HP, Microsoft Roll Out Partner Program To Capture Windows Server 2003 End-Of-Life Upgrade Opportunity

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With one year until Microsoft pulls the plug on Windows Server 2003 support, Hewlett-Packard is mounting a massive partner-led offensive with the software giant to upgrade a big chunk of the 11.7 million servers still running the 11-year-old operating system.

HP said it is putting its solution provider partners on the front lines of the $10 billion opportunity with what it is calling the HP Microsoft Windows Server 2003 Migration Program.

The program is kicking off exactly one year to the day ahead of when Microsoft formally ends Windows Server 2003 support on July 14, 2015. HP and Microsoft formally rolled out the initiative Monday at Microsoft's Worldwide Partner Conference in Washington D.C.

[Related: Microsoft Reminds Customers It's Ending Some Windows 7 Support Next January]

HP said the upgrade program is aimed at preventing potentially disastrous security and support issues facing enterprises and even small businesses still using old servers.

The new program provides partners with robust new financial incentives backed up with a comprehensive portfolio of assessment services, tools, training and financing all designed to make sure customers are not caught flat-footed when Windows 2003 support is terminated.

"This program is going to allow channel partners to migrate customers simpler, faster and more profitably than they could with any other vendor," said Doug Oathout, HP's vice president of global marketing, SMB and Alliances For HP.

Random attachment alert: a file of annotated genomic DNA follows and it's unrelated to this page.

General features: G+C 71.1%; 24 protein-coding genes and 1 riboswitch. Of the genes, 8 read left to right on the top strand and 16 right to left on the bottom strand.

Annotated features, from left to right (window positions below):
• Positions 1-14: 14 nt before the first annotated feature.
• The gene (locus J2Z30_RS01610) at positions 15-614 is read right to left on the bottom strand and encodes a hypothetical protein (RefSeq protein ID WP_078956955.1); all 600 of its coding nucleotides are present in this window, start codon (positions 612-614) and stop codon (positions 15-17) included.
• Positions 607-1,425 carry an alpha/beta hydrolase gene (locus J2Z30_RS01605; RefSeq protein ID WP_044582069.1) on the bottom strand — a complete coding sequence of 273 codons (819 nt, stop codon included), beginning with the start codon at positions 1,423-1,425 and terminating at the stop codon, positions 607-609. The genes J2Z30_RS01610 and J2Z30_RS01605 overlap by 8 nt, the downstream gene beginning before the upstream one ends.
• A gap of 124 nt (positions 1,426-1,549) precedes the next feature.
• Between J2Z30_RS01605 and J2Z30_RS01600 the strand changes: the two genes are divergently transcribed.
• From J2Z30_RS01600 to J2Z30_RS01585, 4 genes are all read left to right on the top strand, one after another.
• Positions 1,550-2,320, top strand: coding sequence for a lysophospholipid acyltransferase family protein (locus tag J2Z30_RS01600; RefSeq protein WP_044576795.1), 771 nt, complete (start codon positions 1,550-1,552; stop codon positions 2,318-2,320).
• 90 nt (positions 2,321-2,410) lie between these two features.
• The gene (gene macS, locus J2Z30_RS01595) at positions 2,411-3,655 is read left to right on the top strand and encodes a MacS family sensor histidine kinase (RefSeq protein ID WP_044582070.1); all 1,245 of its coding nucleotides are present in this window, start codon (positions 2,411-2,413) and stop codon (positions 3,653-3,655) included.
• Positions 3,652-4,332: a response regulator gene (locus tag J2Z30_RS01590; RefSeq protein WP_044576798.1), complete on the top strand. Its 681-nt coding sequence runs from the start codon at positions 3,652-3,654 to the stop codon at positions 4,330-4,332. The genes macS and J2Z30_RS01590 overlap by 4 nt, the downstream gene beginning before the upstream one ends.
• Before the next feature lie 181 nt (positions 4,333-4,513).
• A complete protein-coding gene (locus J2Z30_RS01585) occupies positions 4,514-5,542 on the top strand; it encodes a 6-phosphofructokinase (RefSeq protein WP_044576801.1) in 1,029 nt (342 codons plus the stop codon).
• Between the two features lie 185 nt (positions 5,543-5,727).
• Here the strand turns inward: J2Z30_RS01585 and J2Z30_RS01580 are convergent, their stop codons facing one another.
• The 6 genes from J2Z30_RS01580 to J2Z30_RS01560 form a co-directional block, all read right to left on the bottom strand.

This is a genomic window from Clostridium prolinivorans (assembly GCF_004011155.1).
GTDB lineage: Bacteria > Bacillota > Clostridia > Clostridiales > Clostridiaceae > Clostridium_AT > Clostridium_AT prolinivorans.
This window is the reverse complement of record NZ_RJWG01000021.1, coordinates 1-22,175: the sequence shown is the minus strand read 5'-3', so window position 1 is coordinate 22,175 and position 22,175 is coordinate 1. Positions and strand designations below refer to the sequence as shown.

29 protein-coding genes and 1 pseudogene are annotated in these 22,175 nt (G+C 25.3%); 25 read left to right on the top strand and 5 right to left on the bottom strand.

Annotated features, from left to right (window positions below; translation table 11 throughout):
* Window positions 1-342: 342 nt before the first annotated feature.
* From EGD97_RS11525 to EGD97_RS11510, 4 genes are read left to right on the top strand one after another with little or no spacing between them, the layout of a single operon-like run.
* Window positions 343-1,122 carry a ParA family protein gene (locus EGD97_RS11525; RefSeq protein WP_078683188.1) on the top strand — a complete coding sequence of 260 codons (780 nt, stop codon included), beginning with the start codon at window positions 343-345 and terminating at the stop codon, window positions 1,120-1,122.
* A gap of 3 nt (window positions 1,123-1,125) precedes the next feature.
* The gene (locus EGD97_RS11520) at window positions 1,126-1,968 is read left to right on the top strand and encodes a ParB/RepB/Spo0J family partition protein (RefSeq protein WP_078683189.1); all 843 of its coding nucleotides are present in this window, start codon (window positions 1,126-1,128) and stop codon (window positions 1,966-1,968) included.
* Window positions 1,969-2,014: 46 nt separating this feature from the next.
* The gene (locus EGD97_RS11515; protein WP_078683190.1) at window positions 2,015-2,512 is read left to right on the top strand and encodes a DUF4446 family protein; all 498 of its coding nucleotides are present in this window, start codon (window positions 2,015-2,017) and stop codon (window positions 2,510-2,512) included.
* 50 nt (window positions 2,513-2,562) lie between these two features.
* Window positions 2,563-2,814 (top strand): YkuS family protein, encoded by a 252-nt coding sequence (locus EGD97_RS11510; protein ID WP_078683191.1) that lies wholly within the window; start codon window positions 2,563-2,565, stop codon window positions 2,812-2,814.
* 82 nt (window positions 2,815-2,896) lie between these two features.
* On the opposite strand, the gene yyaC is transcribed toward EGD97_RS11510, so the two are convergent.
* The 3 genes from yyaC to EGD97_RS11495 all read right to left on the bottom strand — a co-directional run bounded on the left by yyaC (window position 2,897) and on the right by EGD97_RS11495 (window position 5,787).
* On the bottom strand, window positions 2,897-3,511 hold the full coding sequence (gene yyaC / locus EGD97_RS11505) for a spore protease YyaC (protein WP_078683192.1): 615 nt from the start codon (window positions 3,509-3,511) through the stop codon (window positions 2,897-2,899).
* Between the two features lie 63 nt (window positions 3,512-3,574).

The security risk posed by the end of life for Windows Server 2003 is considerable, said Oathout. "It could be a disaster of mammoth proportions" given the mission-critical data being stored on Windows Server 2003 systems, he said.

HP estimates that a whopping 60 percent of the customers still running Windows Server 2003 do not have a full migration plan. With that in mind, HP is offering to pay partners for each migration assessment on all qualified deals that are registered in HP's Salesforce.com Unison-based PartnerOne platform. Oathout said the average partner payout will be $3,000 to $5,000 per migration assessment, though some might get as much as $10,000 depending on partner level and opportunity size.

HP's Technology Services team has already put together a toolkit that will enable partners to do the assessments. There will also be new financial incentives and rebates with upsell and cross sell opportunities for all registered Windows Server 2003 upgrades.

The assessments are critical given that many large enterprise customers are not aware of just how many Windows Server 2003 servers and applications they are still running. "Right now IT departments don't have the time or resources to get this done on their own," Oathout said.

NEXT: HP Financial Services Offers Make Upgrades Affordable

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